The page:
It will be appreciated that the invention can be applied to parsing of electronic mail documents to obtain a variety of other useful information in addition to the IP address for the spam source. For example, the body B3 may be parsed to obtain the URL, email address, and telephone number of the spam source. The received from path, from, date, and subject may be parsed from the header H3. The email address of the complainant (“From:”) contained in the header H2 may be parsed using the method of the invention. In addition, the “Sender” and “Pool” may be parsed from the body B1.
 An example of a complaint email received by the help desk of the ISP is illustrated in FIG. 6. From the header H3, the method of the invention automatically parses, for example, the complaint tracking code 61 and the IP address 62 of the spam source from the innermost Received line 63, and the first line 64 of the subject and Universal Resource Locator (URL) 65 from the body B3.
 The information that is parsed may be automatically entered into a database 70 as a complaint record 71, as shown in FIG. 7. Each record 71 may contain, for example, the complaint tracking code 72, the Received line of the spam 73, the IP address of the spam source 74, the First Line of the spam 75, the URL of the spam source 76, the body of the spam 77, and any other useful information or comments, such a the Spam Number and the Tracking Number. The collection of the information into the database 70 allows the ISP to view reports or generate charts or graphs for a particular spam source. The database 70 may also enable the ISP to search the database 70 for a particular field, for example, the IP address of the spam source.
 As described above, one embodiment of the method of the invention has been presented as a set of process flow charts that involve information flow between the UCE source, the customer and the ISP help desk. The flow charts define a general process by which an ISP can streamline and organize the handling of incoming complaints received electronically. This process can not be duplicated by a voice response system because the complaints involve detailed textual information. However, other systems for spam filtering or spam detection can be complimentary to the method of the invention.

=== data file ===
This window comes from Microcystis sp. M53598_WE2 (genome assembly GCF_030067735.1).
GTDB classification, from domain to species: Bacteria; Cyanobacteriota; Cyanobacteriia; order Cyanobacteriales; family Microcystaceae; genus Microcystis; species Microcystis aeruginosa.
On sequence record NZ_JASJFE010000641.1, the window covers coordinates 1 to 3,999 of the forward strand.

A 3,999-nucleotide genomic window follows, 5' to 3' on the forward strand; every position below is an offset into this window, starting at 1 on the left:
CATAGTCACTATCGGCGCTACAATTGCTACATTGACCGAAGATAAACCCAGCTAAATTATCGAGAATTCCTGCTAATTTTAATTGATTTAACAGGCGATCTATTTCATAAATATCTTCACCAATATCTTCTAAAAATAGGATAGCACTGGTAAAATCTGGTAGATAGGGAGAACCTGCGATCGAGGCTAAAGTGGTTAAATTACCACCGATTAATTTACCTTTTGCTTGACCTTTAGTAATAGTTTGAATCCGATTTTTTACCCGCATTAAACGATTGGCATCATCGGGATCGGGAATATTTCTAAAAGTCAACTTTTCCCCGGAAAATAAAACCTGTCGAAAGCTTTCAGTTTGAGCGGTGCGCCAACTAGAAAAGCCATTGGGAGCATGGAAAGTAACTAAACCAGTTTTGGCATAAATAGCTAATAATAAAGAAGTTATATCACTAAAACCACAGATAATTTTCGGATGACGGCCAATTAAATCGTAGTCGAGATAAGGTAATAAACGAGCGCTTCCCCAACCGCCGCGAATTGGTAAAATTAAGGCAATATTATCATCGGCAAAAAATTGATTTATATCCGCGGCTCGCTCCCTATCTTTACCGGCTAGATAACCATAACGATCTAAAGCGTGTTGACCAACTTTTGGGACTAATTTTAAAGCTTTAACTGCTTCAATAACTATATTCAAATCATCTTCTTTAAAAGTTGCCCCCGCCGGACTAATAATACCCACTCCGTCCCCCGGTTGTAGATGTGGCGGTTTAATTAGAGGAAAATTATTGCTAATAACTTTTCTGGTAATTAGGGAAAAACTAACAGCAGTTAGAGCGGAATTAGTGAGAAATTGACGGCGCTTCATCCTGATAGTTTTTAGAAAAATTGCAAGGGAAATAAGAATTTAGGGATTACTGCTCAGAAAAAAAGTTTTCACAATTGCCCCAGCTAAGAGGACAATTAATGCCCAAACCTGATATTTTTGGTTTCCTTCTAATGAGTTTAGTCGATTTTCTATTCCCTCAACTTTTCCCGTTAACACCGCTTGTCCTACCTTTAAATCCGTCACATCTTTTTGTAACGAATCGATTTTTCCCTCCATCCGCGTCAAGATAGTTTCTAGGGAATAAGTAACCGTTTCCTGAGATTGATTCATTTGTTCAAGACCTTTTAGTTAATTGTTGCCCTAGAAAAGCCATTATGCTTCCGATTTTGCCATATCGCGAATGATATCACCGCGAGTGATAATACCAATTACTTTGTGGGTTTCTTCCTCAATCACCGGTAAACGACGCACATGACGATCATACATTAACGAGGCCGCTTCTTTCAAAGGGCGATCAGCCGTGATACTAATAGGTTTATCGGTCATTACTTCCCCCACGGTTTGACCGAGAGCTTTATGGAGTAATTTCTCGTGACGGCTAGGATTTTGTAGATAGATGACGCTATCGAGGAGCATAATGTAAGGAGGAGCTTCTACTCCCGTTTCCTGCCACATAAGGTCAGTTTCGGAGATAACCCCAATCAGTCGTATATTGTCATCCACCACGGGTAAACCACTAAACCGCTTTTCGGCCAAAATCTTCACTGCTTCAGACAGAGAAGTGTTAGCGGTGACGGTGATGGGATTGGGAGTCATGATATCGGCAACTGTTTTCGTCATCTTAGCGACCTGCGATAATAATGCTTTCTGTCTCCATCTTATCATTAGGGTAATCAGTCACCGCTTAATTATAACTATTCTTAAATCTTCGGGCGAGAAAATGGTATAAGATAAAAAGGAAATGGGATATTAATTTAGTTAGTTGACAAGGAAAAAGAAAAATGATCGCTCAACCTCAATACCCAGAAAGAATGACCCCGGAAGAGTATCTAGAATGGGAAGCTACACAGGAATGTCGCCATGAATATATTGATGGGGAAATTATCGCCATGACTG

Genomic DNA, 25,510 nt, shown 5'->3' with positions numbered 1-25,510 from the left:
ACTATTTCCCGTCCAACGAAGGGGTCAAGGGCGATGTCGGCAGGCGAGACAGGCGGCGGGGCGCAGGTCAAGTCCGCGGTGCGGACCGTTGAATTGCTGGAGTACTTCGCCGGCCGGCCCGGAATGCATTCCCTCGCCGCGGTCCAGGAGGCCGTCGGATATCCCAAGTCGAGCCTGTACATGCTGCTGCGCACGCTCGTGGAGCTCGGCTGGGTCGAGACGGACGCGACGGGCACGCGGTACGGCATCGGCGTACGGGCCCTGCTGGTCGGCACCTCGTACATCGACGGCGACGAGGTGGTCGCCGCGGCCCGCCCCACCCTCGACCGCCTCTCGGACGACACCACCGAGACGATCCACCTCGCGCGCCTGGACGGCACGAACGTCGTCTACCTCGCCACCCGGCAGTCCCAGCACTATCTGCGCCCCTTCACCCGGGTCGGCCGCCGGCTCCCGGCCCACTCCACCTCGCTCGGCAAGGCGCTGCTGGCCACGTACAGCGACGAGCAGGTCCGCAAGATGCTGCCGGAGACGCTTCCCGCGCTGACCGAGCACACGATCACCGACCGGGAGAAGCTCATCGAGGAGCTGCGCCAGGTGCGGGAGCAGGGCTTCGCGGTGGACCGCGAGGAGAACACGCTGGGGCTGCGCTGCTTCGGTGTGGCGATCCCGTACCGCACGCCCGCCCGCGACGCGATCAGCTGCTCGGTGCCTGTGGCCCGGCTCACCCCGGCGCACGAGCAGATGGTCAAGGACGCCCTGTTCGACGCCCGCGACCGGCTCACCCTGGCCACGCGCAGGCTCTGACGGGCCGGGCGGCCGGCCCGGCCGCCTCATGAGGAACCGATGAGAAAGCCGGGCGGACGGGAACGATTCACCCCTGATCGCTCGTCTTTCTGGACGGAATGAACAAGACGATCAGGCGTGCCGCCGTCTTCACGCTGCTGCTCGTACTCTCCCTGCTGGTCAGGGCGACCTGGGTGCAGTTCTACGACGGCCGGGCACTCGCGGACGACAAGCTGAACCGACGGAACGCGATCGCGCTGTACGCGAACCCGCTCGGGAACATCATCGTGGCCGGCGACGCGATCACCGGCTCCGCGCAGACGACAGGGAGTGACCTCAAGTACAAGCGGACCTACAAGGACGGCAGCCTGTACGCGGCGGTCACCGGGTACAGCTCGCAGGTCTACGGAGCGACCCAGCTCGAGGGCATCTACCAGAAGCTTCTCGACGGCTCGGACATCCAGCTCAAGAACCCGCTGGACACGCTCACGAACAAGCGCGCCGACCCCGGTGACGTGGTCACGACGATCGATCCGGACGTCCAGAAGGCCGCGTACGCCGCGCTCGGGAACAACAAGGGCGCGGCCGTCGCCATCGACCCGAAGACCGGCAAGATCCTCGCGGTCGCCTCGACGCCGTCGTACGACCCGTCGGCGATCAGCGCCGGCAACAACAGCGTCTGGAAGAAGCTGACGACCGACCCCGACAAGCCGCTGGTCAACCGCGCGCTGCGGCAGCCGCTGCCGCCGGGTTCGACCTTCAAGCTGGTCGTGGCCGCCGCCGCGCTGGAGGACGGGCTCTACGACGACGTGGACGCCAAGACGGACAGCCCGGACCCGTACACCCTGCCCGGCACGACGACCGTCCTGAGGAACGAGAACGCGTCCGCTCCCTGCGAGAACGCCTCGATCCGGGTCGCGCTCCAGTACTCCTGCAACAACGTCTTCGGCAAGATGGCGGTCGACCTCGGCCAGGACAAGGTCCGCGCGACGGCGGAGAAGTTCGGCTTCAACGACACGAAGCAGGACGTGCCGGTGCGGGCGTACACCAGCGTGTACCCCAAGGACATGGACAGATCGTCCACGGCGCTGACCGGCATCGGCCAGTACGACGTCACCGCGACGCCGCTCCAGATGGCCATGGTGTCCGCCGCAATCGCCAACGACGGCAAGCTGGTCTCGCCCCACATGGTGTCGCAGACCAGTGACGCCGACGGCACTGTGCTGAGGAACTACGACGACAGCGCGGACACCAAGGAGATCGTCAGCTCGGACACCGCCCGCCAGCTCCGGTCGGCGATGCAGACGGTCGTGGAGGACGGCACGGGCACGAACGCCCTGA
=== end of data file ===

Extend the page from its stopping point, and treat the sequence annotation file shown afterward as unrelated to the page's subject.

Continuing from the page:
It will be appreciated that a different structural embodiment of the method of the invention can occur for a small ISP as compared to a large ISP that would have corresponding different volumes of complaints to handle. For example, a relatively small ISP may coalesce the Level 1 and Level 2 Customer Support Center (CSC) functions for receiving telephone calls and technical support. It will also be appreciated that the invention can be practiced with other CSC level functions, such as Level 3 and Level 4 functions for operations security and network engineering, respectively. Further, different ISPs may have different business policies regarding specific actions to be taken when receiving a complaint. These actions may vary as to the severity and threshold of the complaint.
 It will also be appreciated that the invention is a reactive one with many possible variations. One variation of the illustrated embodiment of the invention may include a type of complainant self-service, for example, using a web site for the customer to process a complaint. Generally, customer self-service facilities are secured through login access to permit the customer to see his/her own information. However, the complainant self-service method may be limited to the use of non-proprietary information because some information for processing the complaint may involve information that is proprietary to the customer.
 As described above, the invention provides an explicit process that is needed to insure that all complaints are successfully handled, that processing of complaints is done correctly, that legal aspects of certain criminal or fraud relating incidents are handled, and that portions of the process that can be automated using data processing systems can be identified to the extent possible. Without such a system and process in place, an ISP help desk would have an ad hoc system that may not insure that all complaints are handled correctly, and it will be difficult to introduce automation into such an environment.
 While the invention has been specifically described in connection with certain specific embodiments thereof, it is to be understood that this is by way of illustration and not of limitation, and the scope of the appended claims should be construed as broadly as the prior art will permit.
FIG. 1 shows a simple one header, one body electronic mail spam complaint.
 FIGS. 2(a)-(d) show an example of an embedded electronic mail spam complaint and possible format of layers.
FIG. 3 shows a flowchart of parsing of nested electronic mail documents in which the type of processing (HTML or MIME) and location of the header with multiple lines are determined from the received email complaint according to the invention.
FIG. 4 shows a flowchart of parsing of nested electronic mail documents in which the header with multiple lines of FIG. 3 is processed to locate and validate the embedded email source IP address.
FIG. 5 shows a flowchart of parsing of nested electronic mail documents in which the embedded email source IP address of FIG. 4 is processed to locate the IP address.
FIG. 6(a)-(d) show an example of a complaint email received at the help desk of the ISP.
FIG. 7 shows an example of a database containing information extracted from the complaint email of FIG. 6.